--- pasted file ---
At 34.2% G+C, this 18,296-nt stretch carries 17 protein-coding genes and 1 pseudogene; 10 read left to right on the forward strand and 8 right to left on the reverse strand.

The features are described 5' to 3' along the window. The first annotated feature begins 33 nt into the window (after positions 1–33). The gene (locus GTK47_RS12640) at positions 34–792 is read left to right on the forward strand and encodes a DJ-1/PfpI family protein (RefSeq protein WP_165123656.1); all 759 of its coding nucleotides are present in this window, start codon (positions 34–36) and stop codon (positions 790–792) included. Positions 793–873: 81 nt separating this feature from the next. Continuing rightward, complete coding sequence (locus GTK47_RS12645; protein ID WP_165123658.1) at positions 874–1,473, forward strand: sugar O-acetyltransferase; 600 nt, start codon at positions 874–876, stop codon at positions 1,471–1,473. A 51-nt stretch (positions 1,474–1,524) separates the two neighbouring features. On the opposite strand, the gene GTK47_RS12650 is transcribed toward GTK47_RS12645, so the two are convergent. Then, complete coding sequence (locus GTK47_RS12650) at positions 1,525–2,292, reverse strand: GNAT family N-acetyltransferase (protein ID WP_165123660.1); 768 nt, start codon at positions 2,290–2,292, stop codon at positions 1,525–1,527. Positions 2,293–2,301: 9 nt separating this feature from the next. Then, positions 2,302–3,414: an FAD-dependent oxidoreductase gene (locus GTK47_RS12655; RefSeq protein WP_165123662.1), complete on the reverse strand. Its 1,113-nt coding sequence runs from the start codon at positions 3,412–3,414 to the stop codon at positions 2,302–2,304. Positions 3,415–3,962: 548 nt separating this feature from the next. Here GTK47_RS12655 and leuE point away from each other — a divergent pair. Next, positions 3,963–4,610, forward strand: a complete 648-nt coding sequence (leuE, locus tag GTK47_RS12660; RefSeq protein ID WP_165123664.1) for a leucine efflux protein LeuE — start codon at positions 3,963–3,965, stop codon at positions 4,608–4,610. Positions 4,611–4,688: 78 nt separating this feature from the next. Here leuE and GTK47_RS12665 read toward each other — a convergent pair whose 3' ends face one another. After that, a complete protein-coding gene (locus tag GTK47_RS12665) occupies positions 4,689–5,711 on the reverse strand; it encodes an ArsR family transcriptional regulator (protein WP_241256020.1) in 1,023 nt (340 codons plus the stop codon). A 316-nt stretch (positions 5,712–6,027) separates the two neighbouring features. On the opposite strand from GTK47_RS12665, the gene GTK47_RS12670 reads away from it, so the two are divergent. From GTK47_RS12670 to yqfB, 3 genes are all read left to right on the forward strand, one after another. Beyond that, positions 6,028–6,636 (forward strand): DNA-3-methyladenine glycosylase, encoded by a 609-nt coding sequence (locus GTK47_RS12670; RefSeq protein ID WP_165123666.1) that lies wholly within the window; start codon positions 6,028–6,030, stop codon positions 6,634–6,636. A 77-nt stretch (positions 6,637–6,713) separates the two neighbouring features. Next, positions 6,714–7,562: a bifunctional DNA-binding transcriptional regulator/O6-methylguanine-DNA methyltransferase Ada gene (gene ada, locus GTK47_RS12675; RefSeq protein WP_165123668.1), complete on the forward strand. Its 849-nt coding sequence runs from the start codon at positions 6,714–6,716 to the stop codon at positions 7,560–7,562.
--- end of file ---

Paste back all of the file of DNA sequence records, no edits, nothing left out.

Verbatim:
At 34.2% G+C, this 18,296-nt stretch carries 17 protein-coding genes and 1 pseudogene; 10 read left to right on the forward strand and 8 right to left on the reverse strand.

The features are described 5' to 3' along the window. The first annotated feature begins 33 nt into the window (after positions 1–33). The gene (locus GTK47_RS12640) at positions 34–792 is read left to right on the forward strand and encodes a DJ-1/PfpI family protein (RefSeq protein WP_165123656.1); all 759 of its coding nucleotides are present in this window, start codon (positions 34–36) and stop codon (positions 790–792) included. Positions 793–873: 81 nt separating this feature from the next. Continuing rightward, complete coding sequence (locus GTK47_RS12645; protein ID WP_165123658.1) at positions 874–1,473, forward strand: sugar O-acetyltransferase; 600 nt, start codon at positions 874–876, stop codon at positions 1,471–1,473. A 51-nt stretch (positions 1,474–1,524) separates the two neighbouring features. On the opposite strand, the gene GTK47_RS12650 is transcribed toward GTK47_RS12645, so the two are convergent. Then, complete coding sequence (locus GTK47_RS12650) at positions 1,525–2,292, reverse strand: GNAT family N-acetyltransferase (protein ID WP_165123660.1); 768 nt, start codon at positions 2,290–2,292, stop codon at positions 1,525–1,527. Positions 2,293–2,301: 9 nt separating this feature from the next. Then, positions 2,302–3,414: an FAD-dependent oxidoreductase gene (locus GTK47_RS12655; RefSeq protein WP_165123662.1), complete on the reverse strand. Its 1,113-nt coding sequence runs from the start codon at positions 3,412–3,414 to the stop codon at positions 2,302–2,304. Positions 3,415–3,962: 548 nt separating this feature from the next. Here GTK47_RS12655 and leuE point away from each other — a divergent pair. Next, positions 3,963–4,610, forward strand: a complete 648-nt coding sequence (leuE, locus tag GTK47_RS12660; RefSeq protein ID WP_165123664.1) for a leucine efflux protein LeuE — start codon at positions 3,963–3,965, stop codon at positions 4,608–4,610. Positions 4,611–4,688: 78 nt separating this feature from the next. Here leuE and GTK47_RS12665 read toward each other — a convergent pair whose 3' ends face one another. After that, a complete protein-coding gene (locus tag GTK47_RS12665) occupies positions 4,689–5,711 on the reverse strand; it encodes an ArsR family transcriptional regulator (protein WP_241256020.1) in 1,023 nt (340 codons plus the stop codon). A 316-nt stretch (positions 5,712–6,027) separates the two neighbouring features. On the opposite strand from GTK47_RS12665, the gene GTK47_RS12670 reads away from it, so the two are divergent. From GTK47_RS12670 to yqfB, 3 genes are all read left to right on the forward strand, one after another. Beyond that, positions 6,028–6,636 (forward strand): DNA-3-methyladenine glycosylase, encoded by a 609-nt coding sequence (locus GTK47_RS12670; RefSeq protein ID WP_165123666.1) that lies wholly within the window; start codon positions 6,028–6,030, stop codon positions 6,634–6,636. A 77-nt stretch (positions 6,637–6,713) separates the two neighbouring features. Next, positions 6,714–7,562: a bifunctional DNA-binding transcriptional regulator/O6-methylguanine-DNA methyltransferase Ada gene (gene ada, locus GTK47_RS12675; RefSeq protein WP_165123668.1), complete on the forward strand. Its 849-nt coding sequence runs from the start codon at positions 6,714–6,716 to the stop codon at positions 7,560–7,562.